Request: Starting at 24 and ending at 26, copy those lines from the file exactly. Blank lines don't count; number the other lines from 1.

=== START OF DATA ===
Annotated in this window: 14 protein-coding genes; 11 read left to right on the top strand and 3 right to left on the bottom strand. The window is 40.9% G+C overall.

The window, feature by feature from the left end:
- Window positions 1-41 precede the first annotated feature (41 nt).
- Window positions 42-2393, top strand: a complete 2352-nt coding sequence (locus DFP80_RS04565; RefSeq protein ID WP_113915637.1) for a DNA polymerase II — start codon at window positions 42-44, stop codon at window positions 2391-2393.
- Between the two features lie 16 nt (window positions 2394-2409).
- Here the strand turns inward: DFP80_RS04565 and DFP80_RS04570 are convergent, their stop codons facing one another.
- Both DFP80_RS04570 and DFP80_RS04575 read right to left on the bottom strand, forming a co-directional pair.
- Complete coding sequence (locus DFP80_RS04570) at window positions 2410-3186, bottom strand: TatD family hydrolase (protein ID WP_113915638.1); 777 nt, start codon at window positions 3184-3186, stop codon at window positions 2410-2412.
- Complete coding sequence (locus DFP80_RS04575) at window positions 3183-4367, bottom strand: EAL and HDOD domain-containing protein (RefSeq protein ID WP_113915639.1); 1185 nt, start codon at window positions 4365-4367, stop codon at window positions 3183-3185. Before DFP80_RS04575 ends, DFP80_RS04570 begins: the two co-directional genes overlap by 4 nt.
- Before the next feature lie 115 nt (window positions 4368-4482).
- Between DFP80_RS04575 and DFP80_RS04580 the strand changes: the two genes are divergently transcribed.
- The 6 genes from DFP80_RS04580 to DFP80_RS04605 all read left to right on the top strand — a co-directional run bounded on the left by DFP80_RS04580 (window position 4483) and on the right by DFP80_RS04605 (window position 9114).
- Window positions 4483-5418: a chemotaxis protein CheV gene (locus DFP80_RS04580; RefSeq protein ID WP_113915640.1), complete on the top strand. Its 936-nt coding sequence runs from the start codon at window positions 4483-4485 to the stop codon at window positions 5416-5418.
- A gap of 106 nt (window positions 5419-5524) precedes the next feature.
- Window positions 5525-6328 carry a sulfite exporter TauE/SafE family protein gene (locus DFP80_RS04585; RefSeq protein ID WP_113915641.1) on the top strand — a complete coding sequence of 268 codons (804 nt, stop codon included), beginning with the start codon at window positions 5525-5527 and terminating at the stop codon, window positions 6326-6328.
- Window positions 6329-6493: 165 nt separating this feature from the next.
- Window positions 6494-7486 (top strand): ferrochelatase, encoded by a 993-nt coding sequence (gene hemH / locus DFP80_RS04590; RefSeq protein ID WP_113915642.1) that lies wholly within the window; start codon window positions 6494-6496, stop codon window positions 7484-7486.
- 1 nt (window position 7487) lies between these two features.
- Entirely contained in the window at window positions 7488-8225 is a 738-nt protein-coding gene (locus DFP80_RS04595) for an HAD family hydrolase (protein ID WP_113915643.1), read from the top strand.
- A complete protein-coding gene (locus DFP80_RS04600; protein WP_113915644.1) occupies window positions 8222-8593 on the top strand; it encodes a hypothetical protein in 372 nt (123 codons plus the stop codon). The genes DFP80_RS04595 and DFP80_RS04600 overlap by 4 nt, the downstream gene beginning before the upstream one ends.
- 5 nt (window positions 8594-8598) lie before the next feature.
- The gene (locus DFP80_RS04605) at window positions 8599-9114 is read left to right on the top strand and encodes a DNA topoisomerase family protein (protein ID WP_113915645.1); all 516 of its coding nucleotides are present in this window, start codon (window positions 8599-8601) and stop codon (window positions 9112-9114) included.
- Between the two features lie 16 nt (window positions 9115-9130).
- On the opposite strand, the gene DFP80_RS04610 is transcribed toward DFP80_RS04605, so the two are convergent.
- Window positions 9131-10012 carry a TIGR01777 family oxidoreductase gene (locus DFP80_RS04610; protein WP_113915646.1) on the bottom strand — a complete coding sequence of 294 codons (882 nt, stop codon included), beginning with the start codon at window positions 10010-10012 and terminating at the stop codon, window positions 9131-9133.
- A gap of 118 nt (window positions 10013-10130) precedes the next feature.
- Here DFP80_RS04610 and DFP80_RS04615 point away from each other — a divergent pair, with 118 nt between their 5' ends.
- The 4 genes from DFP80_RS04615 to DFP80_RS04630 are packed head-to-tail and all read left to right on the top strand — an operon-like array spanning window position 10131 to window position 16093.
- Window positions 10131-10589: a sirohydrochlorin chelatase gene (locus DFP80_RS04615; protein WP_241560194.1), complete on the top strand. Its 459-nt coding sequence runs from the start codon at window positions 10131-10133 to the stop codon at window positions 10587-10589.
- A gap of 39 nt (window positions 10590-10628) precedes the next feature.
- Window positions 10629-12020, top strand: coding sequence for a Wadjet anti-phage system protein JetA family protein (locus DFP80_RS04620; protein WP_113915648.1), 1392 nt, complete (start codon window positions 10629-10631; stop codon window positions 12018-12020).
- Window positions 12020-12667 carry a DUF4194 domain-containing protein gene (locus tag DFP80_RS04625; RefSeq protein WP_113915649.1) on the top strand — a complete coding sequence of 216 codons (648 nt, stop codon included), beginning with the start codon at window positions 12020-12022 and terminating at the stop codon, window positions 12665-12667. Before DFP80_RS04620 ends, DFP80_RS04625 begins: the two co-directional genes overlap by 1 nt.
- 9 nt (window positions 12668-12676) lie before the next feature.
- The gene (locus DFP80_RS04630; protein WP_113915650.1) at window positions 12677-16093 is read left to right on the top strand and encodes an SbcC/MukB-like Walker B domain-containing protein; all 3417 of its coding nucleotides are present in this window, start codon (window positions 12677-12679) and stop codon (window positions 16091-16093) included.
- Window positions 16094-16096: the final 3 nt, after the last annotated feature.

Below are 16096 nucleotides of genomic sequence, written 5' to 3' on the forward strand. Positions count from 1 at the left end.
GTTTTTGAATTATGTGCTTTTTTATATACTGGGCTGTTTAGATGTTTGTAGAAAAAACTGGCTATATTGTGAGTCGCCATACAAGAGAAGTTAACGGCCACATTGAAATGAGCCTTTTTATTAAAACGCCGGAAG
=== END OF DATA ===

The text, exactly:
- On the opposite strand, the gene DFP80_RS04610 is transcribed toward DFP80_RS04605, so the two are convergent.
- Window positions 9131-10012 carry a TIGR01777 family oxidoreductase gene (locus DFP80_RS04610; protein WP_113915646.1) on the bottom strand — a complete coding sequence of 294 codons (882 nt, stop codon included), beginning with the start codon at window positions 10010-10012 and terminating at the stop codon, window positions 9131-9133.
- A gap of 118 nt (window positions 10013-10130) precedes the next feature.